Facing the imminent prospect of losing their claims through prescription on 31 December 2018, the registered clients of the Foundation have commenced legal proceedings. Backed by DSW, Germany’s biggest investor representation, the law firm Nieding & Barth, Hausfeld, and the international litigation funder Fortress and Financial Right, more than 1,000 individual claimants and 150 institutional investors have joined this action. These represent estimated claims of more than €1.2bn which are thus shielded from prescription. The new funder has enabled investors to sign on without charge, against a percentage deduction from the eventual settlement. Considerable initial funding had already been provided by the New York law firm Labaton Sucharow.

The lawsuits sponsored by the Foundation are only one part of the financial threat to VW. More than 1,500 other shareholders have registered a form of collective lawsuit in the two German “KapMuG” proceedings. There are also the claims of European bondholders and of European car owners. The figures also do not take account of the possible legal and financial consequences of executive fraud, if proven.

The VW Group, in its Annual Financial Report for 2018, states that the financial risk (Eventualverbindlichkeiten) from pending judicial procedures concerning customers, dealers, employees and investors amounts to €5.4bn, out of which €3.4bn are investor claims; this is reflected in the special reserve the company has set aside.  External sources have however estimated that the total financial risk to VW, if all these procedures come to fruition over the years, is substantially higher and may affect the long-term financial stability of the group.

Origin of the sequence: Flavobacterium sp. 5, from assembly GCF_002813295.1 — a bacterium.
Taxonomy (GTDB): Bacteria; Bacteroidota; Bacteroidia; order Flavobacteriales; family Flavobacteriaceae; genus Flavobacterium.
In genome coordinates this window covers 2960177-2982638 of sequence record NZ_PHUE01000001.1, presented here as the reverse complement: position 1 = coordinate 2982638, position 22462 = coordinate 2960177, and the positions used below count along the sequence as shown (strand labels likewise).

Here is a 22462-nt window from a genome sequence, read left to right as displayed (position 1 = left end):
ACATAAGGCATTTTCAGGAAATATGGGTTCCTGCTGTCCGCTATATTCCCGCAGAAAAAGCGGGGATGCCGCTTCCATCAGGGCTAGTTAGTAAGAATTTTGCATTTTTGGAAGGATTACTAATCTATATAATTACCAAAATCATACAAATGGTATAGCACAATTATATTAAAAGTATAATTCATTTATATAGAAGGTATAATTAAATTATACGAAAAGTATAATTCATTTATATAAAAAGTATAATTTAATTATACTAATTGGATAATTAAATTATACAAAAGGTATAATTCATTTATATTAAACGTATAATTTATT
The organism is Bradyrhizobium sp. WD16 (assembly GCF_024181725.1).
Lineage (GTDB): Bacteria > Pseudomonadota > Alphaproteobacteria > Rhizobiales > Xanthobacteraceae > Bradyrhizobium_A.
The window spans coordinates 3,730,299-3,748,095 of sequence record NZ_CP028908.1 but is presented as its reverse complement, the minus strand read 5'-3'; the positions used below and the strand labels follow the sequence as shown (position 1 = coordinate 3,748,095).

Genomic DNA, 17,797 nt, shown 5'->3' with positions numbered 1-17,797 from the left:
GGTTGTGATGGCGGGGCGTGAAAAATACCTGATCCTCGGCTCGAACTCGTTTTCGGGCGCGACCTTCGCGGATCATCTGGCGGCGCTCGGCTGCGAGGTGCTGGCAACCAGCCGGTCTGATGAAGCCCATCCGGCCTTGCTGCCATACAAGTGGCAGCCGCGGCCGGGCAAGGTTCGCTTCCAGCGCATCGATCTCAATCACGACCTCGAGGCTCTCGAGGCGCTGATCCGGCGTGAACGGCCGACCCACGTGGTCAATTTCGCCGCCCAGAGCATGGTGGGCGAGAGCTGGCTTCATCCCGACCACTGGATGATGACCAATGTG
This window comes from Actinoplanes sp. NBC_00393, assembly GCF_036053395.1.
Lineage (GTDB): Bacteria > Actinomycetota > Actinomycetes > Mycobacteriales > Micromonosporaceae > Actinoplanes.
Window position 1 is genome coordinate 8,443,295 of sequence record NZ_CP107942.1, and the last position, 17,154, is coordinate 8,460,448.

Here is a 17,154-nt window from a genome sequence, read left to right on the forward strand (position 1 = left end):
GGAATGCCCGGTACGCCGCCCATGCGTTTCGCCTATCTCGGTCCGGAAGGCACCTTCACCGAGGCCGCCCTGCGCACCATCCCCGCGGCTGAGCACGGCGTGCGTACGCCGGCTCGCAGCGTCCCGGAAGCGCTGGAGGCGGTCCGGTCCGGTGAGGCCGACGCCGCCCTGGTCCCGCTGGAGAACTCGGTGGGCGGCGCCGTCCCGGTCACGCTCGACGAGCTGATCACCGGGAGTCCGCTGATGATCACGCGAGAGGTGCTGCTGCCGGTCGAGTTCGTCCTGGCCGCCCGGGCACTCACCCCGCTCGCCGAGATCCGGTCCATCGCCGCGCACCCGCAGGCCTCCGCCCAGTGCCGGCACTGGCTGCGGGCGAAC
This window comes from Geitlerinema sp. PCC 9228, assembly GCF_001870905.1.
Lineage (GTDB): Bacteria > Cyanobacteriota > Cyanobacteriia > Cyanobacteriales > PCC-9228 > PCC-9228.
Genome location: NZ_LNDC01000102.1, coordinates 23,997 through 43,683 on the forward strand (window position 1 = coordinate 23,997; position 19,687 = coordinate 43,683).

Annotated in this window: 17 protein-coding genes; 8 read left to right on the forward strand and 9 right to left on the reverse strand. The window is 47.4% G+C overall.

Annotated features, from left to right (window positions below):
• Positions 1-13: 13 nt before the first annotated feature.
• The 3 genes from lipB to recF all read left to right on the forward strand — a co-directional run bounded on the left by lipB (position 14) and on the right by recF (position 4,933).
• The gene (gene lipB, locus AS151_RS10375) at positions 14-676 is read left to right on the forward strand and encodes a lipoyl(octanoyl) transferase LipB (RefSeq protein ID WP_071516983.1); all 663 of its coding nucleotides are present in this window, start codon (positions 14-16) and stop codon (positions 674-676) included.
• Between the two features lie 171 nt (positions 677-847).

Given the current judicial situation, the VW management must now proceed on the assumption that it is threatened by billions of potential additional expenses, years of judicial and lawyers’ expenses, judgments, and fines.

In the Foundation’s view, supported by WFI and BETTER FINANCE, this situation offers an even stronger argument that initiation of forward-looking settlement negotiation is timely and beneficial for all parties.

It is now more than ever clear that it is in the best interest of both parties to negotiate a fair settlement for the European VW investors harmed by DieselGate,” said Henning Wegener, chairman of the foundation.


7th EU-Kazakhstan High-Level Business Platform focused on transition to low-carbon and green technologies



The EU-Kazakhstan High-Level Platform of dialogue on economic and business matters (Business Platform) held its 7th meeting in Nur-Sultan on 11 June, chaired by Prime Minister Askar Mamin.

The event brought together representatives of business and EU Heads of Mission led by the Ambassador of the EU to the Republic of Kazakhstan, Sven-Olov Carlsson. Visiting EU Special Representative for Central Asia Ambassador Peter Burian joined the event.

The High-level Business Platform complements the technical dialogue between the EU and Kazakhstan within the Enhanced Partnership and Cooperation Agreement, in particular the Cooperation Committee in Trade Configuration, which took place in October 2020.